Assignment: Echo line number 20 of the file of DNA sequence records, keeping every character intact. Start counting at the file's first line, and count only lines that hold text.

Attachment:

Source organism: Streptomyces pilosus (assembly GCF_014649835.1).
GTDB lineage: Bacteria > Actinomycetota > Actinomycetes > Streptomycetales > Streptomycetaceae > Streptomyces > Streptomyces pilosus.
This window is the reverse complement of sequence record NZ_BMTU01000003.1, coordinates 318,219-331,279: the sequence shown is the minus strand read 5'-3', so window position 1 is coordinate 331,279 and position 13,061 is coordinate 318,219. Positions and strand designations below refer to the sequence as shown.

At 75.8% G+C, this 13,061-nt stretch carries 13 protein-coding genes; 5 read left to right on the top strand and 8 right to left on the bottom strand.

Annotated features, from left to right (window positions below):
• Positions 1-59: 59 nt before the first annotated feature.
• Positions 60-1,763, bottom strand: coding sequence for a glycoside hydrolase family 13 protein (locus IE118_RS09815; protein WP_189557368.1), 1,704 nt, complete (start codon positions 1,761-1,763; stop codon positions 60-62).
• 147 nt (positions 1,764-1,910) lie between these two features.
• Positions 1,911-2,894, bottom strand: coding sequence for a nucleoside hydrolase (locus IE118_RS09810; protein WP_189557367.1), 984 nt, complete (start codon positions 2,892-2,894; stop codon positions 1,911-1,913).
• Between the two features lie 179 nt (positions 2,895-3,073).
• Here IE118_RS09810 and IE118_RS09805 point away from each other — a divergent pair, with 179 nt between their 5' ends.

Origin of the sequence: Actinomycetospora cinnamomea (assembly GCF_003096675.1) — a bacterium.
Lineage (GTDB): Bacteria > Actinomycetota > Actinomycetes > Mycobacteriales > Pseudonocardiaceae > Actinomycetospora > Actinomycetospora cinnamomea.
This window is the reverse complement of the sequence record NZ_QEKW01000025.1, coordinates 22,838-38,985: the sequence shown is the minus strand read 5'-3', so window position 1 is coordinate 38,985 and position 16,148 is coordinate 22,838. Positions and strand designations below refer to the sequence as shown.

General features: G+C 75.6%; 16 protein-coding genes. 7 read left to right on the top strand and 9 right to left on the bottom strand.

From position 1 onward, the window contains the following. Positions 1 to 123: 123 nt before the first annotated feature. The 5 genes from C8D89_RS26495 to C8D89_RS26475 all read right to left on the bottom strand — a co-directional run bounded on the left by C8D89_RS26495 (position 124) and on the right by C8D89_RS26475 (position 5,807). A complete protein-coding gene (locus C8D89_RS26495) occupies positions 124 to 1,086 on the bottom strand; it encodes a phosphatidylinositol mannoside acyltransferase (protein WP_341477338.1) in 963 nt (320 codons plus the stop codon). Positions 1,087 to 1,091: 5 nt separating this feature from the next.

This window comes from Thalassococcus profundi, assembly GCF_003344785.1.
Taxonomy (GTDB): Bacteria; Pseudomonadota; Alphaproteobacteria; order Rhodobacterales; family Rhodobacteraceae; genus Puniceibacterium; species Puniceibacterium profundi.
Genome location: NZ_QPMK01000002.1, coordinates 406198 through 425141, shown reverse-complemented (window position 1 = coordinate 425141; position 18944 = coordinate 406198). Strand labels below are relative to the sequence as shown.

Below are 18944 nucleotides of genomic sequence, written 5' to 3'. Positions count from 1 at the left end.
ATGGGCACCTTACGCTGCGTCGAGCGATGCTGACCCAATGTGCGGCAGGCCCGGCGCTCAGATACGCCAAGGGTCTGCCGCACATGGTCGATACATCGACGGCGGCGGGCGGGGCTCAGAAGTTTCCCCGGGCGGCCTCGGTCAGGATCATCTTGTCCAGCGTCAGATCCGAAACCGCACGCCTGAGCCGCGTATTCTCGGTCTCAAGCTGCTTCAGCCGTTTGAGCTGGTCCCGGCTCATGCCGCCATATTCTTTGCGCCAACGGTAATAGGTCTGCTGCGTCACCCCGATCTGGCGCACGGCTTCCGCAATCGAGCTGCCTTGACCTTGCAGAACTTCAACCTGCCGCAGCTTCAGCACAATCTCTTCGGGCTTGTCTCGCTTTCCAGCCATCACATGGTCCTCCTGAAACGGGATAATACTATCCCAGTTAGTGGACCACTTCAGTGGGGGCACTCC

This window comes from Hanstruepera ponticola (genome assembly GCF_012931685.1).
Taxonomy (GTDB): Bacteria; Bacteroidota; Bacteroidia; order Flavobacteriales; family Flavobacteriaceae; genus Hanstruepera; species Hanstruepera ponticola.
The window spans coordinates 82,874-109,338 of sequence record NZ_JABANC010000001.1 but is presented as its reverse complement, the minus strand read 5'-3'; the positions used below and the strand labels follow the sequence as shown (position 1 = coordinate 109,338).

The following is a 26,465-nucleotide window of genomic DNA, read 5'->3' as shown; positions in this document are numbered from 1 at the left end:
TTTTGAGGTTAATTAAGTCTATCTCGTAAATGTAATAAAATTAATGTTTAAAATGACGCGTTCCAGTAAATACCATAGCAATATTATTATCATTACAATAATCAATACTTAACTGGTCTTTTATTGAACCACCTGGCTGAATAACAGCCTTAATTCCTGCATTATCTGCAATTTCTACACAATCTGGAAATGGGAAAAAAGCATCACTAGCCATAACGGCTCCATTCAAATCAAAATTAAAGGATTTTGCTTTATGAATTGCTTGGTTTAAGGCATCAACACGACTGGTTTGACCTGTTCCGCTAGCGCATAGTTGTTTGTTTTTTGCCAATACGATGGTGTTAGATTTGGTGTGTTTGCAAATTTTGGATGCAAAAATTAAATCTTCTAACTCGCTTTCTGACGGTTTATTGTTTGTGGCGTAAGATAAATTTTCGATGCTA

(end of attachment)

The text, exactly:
Below are 18944 nucleotides of genomic sequence, written 5' to 3'. Positions count from 1 at the left end.